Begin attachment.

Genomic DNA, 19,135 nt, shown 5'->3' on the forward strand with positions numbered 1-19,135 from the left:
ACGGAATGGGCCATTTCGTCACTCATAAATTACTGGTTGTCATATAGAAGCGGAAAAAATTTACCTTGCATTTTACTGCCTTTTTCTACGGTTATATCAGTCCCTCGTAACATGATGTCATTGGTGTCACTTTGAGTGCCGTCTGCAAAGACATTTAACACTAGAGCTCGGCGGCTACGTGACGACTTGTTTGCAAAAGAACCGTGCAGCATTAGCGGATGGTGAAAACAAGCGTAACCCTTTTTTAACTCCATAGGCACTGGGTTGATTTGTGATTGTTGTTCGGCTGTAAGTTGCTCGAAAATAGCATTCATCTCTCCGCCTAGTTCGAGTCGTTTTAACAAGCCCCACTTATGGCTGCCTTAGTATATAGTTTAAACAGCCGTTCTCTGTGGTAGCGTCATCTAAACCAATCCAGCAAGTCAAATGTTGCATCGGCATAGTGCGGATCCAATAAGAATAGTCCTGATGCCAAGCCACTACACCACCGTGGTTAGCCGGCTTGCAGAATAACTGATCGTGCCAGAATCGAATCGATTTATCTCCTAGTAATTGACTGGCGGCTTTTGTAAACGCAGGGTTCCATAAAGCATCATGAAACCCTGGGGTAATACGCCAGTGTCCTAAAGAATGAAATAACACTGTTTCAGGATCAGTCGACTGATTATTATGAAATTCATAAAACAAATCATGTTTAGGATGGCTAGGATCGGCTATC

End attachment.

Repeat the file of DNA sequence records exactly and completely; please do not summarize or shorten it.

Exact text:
Genomic DNA, 19,135 nt, shown 5'->3' on the forward strand with positions numbered 1-19,135 from the left:
ACGGAATGGGCCATTTCGTCACTCATAAATTACTGGTTGTCATATAGAAGCGGAAAAAATTTACCTTGCATTTTACTGCCTTTTTCTACGGTTATATCAGTCCCTCGTAACATGATGTCATTGGTGTCACTTTGAGTGCCGTCTGCAAAGACATTTAACACTAGAGCTCGGCGGCTACGTGACGACTTGTTTGCAAAAGAACCGTGCAGCATTAGCGGATGGTGAAAACAAGCGTAACCCTTTTTTAACTCCATAGGCACTGGGTTGATTTGTGATTGTTGTTCGGCTGTAAGTTGCTCGAAAATAGCATTCATCTCTCCGCCTAGTTCGAGTCGTTTTAACAAGCCCCACTTATGGCTGCCTTAGTATATAGTTTAAACAGCCGTTCTCTGTGGTAGCGTCATCTAAACCAATCCAGCAAGTCAAATGTTGCATCGGCATAGTGCGGATCCAATAAGAATAGTCCTGATGCCAAGCCACTACACCACCGTGGTTAGCCGGCTTGCAGAATAACTGATCGTGCCAGAATCGAATCGATTTATCTCCTAGTAATTGACTGGCGGCTTTTGTAAACGCAGGGTTCCATAAAGCATCATGAAACCCTGGGGTAATACGCCAGTGTCCTAAAGAATGAAATAACACTGTTTCAGGATCAGTCGACTGATTATTATGAAATTCATAAAACAAATCATGTTTAGGATGGCTAGGATCGGCTATC